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Mr. Saturday Night This work has been published in the Teen Ink monthly print magazine.

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   This movie is rated R. Those under 17 must be accompanied by an adult.



In the film, "Mr. Saturday Night," Billy Crystal , who also directs it, turns in a stellar performance as Buddy Young Jr., a razor-tongued, cigar-chomping comedian who never quite got as much out of stand-up comedy as he put in. The film chronicles Buddy's rise to minor stardom via a series of flashbacks. These flashbacks review Buddy's small scale success, which he attains by endless promotional touring, and by becoming a bickering, hyper negative grouch that alienates friends and audiences alike for a quick laugh and a quick buck. Buddy's success hits its pinnacle with an appearance on the Ed Sullivan Show, where he is upstaged by The Beatles.

After his tedious climb to the top and short-lived zenith, Buddy begins his slow, spiraling descent into a broken down, old man, who has slowly drifted away from anyone or anything that is really important to him. It is Buddy's struggle to rectify those ailing relationships that occupies the latter half of the film.

Complementing Crystal's exceptional portrayal of Buddy are David Paymer, as Buddy's brother and original theatrical agent, who is the major receiver of his brother's mental and verbal abuse. Paymer plays the role of Buddy's scratching post with touching authenticity. Julie Warner, as Buddy's neglected wife, is also outstanding. The film reaches its climax when Buddy realizes that he is responsible for the fact his career never took off, and not that he was victimized by a series of bad luck which he claims for most of the movie. All of the components are in place here, and the result is a phenomenal film. Crystal, though not usually seen in dramatic roles like this, adapts well and turns in what is easily his best performance since "When Harry Met Sally."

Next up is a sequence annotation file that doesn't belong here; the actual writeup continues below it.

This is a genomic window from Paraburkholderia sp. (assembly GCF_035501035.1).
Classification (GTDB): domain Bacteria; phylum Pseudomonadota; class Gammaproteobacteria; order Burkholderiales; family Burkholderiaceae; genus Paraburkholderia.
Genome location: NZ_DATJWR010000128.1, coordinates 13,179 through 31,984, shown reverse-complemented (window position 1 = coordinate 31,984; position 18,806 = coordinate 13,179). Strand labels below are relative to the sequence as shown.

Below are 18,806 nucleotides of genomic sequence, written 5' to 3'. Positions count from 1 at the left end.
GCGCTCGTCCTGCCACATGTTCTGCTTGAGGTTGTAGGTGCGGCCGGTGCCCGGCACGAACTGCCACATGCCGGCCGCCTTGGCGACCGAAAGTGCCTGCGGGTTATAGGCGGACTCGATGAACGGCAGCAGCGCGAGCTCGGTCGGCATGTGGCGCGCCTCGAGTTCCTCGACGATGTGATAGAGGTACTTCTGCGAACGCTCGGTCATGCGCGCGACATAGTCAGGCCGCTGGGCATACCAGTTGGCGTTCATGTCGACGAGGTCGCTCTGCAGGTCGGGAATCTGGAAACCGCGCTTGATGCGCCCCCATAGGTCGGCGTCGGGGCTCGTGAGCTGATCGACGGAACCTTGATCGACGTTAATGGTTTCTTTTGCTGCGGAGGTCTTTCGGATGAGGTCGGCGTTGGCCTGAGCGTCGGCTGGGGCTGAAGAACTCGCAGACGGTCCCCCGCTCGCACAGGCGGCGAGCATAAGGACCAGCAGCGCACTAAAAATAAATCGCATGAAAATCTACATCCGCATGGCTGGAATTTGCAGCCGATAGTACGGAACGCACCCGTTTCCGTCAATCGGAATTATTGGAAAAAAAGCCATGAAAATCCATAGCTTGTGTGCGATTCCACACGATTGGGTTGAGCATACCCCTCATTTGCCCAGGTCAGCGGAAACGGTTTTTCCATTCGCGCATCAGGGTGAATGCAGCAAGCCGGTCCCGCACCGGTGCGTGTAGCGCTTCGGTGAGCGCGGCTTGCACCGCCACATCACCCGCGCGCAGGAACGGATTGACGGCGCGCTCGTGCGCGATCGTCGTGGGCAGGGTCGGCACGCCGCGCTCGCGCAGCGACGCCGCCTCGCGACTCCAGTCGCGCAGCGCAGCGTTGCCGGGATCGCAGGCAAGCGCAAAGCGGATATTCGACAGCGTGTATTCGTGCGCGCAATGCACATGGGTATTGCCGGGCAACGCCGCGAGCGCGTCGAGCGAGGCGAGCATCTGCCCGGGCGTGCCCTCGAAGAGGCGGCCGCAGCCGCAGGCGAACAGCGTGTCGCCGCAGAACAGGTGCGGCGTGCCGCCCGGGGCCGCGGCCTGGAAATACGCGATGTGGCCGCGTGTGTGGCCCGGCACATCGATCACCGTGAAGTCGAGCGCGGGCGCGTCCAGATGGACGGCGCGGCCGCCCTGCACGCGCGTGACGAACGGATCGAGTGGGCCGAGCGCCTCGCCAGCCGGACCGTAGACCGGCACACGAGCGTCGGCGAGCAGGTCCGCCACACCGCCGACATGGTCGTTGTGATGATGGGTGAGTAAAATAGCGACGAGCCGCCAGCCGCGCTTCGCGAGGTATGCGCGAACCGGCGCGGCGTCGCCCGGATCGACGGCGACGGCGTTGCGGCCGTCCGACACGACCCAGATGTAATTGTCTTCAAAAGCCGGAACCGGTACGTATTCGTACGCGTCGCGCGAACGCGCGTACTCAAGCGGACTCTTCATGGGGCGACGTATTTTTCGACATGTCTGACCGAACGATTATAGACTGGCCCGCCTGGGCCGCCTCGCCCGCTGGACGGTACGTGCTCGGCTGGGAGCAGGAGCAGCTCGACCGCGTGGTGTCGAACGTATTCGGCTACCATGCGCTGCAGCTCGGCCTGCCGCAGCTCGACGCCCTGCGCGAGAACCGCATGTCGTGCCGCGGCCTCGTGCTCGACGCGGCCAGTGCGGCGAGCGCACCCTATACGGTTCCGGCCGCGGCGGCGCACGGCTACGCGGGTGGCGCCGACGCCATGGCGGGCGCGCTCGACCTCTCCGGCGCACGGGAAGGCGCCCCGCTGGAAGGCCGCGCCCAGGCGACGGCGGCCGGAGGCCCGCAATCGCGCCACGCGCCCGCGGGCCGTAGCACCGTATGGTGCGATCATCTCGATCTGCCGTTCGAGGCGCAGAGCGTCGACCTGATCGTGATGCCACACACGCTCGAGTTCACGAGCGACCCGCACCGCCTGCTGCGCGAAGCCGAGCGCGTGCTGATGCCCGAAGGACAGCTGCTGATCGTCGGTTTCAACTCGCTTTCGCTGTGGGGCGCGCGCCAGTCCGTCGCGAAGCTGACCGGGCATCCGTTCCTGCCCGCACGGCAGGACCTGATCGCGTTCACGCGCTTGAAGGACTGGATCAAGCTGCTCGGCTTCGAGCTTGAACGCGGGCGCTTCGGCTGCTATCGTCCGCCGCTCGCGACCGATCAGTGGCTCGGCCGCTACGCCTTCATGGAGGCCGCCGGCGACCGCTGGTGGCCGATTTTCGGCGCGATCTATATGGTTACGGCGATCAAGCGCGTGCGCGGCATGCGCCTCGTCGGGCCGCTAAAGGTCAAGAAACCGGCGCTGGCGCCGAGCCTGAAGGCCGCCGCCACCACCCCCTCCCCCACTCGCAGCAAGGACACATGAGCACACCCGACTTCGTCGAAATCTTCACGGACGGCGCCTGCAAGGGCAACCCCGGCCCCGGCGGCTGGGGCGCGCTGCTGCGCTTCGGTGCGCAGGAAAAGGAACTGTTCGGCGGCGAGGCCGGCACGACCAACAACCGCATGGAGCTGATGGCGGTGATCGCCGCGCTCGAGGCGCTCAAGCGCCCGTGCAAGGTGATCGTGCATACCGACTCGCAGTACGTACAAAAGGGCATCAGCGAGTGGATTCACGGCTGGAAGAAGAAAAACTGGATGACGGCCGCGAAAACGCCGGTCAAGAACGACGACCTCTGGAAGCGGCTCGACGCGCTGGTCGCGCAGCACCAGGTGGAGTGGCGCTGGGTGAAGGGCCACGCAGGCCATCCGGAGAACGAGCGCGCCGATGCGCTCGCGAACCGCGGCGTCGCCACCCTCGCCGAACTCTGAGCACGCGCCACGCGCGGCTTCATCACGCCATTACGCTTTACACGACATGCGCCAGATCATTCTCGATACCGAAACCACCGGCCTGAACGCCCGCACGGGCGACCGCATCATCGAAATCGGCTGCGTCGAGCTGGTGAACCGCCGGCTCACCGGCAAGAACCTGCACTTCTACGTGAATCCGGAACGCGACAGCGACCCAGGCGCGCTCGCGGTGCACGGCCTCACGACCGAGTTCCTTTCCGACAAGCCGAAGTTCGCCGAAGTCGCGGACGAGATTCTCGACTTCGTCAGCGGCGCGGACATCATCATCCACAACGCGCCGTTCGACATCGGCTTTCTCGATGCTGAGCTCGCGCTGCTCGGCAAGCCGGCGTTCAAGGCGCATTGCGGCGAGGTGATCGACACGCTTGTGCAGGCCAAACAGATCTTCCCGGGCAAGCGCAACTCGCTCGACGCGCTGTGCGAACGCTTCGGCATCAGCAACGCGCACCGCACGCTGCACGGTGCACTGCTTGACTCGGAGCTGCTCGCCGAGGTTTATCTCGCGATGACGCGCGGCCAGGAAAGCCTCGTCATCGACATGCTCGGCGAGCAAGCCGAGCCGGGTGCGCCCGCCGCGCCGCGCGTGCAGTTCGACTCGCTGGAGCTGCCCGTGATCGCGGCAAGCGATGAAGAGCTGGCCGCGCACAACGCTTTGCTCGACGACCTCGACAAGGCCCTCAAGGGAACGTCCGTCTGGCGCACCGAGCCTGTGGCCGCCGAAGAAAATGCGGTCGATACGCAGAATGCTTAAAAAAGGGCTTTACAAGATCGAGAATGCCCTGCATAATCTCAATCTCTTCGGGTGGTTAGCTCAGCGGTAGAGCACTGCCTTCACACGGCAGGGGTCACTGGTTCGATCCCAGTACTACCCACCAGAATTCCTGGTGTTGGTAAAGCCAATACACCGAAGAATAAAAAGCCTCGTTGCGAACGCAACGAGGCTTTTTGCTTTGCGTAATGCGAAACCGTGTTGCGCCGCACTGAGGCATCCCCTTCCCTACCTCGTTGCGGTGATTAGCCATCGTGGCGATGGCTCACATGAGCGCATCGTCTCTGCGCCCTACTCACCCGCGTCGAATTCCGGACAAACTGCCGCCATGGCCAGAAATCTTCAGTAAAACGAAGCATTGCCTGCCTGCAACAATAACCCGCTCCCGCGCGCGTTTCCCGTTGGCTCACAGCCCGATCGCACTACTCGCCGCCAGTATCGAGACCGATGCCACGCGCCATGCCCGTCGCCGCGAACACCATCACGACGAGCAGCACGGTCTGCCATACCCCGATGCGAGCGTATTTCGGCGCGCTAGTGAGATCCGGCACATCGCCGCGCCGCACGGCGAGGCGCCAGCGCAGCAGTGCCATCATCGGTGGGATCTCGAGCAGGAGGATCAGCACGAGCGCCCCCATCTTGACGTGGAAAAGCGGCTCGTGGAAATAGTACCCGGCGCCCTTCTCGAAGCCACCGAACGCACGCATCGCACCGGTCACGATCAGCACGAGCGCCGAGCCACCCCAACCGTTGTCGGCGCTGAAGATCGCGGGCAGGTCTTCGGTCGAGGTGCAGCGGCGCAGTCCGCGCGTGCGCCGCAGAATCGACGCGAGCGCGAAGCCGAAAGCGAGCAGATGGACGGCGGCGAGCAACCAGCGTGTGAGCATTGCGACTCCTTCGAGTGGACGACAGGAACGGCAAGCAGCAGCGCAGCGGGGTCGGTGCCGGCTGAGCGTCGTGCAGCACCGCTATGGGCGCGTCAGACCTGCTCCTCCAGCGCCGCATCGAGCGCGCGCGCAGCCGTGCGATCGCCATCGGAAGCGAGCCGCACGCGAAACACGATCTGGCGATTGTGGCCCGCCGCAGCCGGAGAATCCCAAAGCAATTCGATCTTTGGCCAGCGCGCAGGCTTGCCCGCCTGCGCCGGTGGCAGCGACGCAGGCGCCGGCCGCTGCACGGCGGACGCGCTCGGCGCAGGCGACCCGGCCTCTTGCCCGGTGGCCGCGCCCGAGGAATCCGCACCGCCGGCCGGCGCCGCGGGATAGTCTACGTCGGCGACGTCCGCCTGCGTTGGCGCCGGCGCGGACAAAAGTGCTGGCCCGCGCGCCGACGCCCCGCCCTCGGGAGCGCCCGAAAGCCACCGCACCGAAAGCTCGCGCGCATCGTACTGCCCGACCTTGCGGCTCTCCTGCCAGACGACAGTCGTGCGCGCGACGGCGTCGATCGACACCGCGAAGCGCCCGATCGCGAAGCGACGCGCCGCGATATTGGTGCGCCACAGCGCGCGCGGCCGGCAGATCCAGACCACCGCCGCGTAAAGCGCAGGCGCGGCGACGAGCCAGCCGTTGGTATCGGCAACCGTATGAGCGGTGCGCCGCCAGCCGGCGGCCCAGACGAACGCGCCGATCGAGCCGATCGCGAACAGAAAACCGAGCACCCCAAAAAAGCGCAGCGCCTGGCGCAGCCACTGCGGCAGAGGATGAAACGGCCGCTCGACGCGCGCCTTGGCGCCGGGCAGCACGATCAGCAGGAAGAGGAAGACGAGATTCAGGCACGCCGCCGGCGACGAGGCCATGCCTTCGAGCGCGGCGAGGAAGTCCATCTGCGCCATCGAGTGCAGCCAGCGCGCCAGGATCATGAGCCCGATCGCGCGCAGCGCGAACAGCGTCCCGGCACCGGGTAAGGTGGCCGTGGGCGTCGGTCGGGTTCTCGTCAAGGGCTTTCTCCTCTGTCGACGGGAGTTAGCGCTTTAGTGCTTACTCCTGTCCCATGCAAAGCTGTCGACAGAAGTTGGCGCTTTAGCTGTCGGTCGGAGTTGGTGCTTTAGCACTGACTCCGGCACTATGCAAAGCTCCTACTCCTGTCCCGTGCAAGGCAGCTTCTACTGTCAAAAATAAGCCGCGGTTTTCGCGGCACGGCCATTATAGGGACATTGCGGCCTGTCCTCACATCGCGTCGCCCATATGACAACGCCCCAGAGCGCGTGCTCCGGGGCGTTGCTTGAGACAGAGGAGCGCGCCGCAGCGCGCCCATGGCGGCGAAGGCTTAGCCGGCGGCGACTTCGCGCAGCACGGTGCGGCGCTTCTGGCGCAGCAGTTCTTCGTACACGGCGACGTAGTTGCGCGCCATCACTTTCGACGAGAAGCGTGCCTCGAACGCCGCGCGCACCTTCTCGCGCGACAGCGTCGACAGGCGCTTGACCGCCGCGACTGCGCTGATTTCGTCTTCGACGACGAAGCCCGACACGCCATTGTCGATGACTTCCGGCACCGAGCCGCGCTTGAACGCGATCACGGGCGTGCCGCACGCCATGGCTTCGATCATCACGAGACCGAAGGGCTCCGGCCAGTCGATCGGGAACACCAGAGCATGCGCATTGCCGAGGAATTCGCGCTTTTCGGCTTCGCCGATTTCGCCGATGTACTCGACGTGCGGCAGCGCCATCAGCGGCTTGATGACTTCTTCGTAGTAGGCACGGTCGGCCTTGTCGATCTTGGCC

The film, in addition to being a thoughtful character study of one man's obsession with a profession that has no security and ultimately no place for him, is also extremely funny, and well worth the price of a ticket. n




This work has been published in the Teen Ink monthly print magazine. This piece has been published in Teen Ink’s monthly print magazine.






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